Ultra Develops Technique for Inducing and Studying Heating in Catalysts
28 Mar 2024
- Megan Pritchard



Scientists at the CLF’s Ultra facility have demonstrated the use of intense infrared laser pulses for rapidly heating solid catalysts to provide new insights into their chemical processes.

Artwork depicting a stopwatch and the heating of a material.

​A catalyst’s ability to speed up a chemical process without being used up makes it an integral tool in many of the chemical techniques relied upon in science and industry. From materials to medicine, to the environment and energy, catalysts are frequently the key ingredients for successful and efficient chemistry. However, when the chemical processes happen inside catalysts in a fraction of a second it can make studying them a challenging task. A team at the CLF-ULTRA facility have been investigating how to probe rapid chemistry in catalysts using laser spectroscopy techniques – and in particular, investigating what happens inside catalysts when they are rapidly heated and subsequently cooled.

The CLF study focused on solid–acid zeolites, which are a class of aluminosilicate minerals. Their acidity and their nanoscale pores and channels make them highly effective catalysts that are used in a variety of sectors, including emissions control and the chemical feedstock industry. To truly understand how they function, scientists must explore the chemistry of these zeolite pore networks and molecules moving through them down to the microscopic scale. The CLF group’s strategy was to investigate how zeolites behave under using pulsed nanosecond infrared laser heating. Such laser irradiation creates what is known as a ‘T-Jump’, where the temperature rapidly rises.

A key outcome of the study was that catalyst temperature changes of up to 140 °C were achievable by a single laser heating pulse in a nanosecond. Such large temperature changes are desirable for initiating many kinds of catalytic reactions. In liquids, this would raise concerns of cavitation and shock waves that would affect the structure of the sample, however the solid-form zeolites were observed to be notably robust. The team also found that bursts of multiple laser pulses could be used to generate arbitrarily high T-Jumps, while still maintaining nanosecond time-resolution.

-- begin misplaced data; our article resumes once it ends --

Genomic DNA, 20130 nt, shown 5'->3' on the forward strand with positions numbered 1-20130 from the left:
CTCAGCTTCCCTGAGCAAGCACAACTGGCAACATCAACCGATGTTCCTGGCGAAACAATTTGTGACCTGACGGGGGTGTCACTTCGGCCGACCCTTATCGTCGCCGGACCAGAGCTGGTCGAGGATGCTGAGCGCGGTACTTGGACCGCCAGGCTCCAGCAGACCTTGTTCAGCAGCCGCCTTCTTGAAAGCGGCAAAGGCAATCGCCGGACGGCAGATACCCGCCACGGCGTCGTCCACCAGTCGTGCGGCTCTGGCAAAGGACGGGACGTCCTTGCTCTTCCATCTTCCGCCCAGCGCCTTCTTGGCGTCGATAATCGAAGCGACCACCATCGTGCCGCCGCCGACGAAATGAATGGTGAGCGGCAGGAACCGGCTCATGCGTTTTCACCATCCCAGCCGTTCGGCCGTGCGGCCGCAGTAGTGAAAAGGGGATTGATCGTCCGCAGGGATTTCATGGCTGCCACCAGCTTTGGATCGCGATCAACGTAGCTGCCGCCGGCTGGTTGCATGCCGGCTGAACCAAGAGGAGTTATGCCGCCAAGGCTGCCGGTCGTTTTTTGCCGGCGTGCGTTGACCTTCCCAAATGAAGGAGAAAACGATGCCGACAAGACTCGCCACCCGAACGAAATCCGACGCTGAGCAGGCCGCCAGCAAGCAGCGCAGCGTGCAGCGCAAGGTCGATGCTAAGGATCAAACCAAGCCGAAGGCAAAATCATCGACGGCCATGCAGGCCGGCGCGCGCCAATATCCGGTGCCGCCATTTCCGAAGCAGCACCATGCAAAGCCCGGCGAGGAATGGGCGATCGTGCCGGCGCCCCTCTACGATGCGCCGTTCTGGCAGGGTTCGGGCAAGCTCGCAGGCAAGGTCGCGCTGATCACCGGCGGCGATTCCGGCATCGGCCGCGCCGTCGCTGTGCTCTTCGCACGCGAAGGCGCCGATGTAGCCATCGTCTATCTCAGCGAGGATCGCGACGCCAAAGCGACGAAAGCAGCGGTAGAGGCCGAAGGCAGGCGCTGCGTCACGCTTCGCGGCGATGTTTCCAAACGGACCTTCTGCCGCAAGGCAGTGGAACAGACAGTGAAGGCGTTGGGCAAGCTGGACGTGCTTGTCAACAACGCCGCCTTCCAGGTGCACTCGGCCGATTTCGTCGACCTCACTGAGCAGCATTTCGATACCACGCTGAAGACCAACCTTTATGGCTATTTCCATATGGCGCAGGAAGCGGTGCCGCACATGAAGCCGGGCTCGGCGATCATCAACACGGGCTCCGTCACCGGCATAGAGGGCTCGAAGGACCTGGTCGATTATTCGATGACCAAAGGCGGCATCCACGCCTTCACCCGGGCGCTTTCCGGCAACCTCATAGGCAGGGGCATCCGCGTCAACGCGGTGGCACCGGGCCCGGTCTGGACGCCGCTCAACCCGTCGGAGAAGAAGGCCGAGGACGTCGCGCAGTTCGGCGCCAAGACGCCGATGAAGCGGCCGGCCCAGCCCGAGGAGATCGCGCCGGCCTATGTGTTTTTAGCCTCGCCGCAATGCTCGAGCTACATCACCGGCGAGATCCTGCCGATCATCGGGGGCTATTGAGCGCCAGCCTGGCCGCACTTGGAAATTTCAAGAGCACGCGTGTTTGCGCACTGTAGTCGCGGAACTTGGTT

In the CLF studies, water was used as a ‘guest’ molecule in the zeolite. In all cases, heating of over 50 °C was observed from single laser heating pulses. Obtaining the largest T-Jumps required the hydration levels to be ‘just right’. Too high, and the energy of the laser pulse went into breaking apart the liquid-like water clusters instead of heating the sample. Too low, and the sample absorbed less optical energy from the T-Jump laser.

300dpi RGB Zeolite Front Cover for RSC copy 2.jpg

Artwork by Helen Towrie. 

A second laser technique was used to study the effect of the T-Jump on the zeolite and the manner in which it cooled. Time-resolved infrared absorption spectroscopy (TR-IR) allowed the team to probe at the molecular level chemical reactions and molecule diffusion processes as well as the spatial distribution of heat. This method is a particular speciality of the CLF-ULTRA facility and uses a laser-based IR light source to capture molecular scale information in a single measurement on incredibly short timescales (as fast as femtoseconds) for maximum detail. In the T-Jump experiments, a particular absorption wavelength that correlates to a particular chemical bond within the zeolite acted as a ‘thermometer’, clearly showing the changes in temperature compared to the structure’s starting temperature. The CLF group compared these measurements with realistic 3D thermal physics models that they developed for future applications to catalysts without an identifiable ‘thermometer’.

The results of the CLF-ULTRA T-Jump investigations show that high temperatures can be induced within zeolite catalysts and studied in detail on the chemical level using TR-IR. This is the first time a study of this kind has been conducted. T-Jump IR spectroscopy has been used to obtain <10 °C pulsed heating in liquids, but not 140 °C heating in solid catalysts, and while zeolites have been heated before with many different kinds of sources, synchronised IR spectroscopy from nanoseconds to seconds has not been used to study the heating effects. This method of laser pulsed heating with TR-IR absorption spectroscopy lays the foundations for further study of a huge variety of chemical processes enabled by zeolites and other solid catalysts. Developing the technique at the CLF means that it is now available to scientists and industry as a facility.    

CLF’s Professor Paul Donaldson explains, “these results came out of two very focused four-week visits to the CLF-ULTRA facility in 2020 and 2022, but actually they have been six years in-the-making. The idea of laser heating catalysts and studying them with spectroscopy was key to a successful UKRI Future-Leaders grant science case I made in 2018. These kinds of proposals often don’t work in practice, or they take unexpected excursions from the original idea. Here, it turns out that we can actually do what was originally imagined, with a few tricks we had to come up with along the way.  It is great to see the results of all that imagining, thinking and hard work of the team in the form of a detailed Chemical Science paper. I hope we’ve helped CLF-ULTRA to have an exciting new technique for the user community!”  

Read the full publication here: Laser induced temperature-jump time resolved IR spectroscopy of zeolites (rsc.org)

Contact: Pritchard, Megan (STFC,RAL,CLF)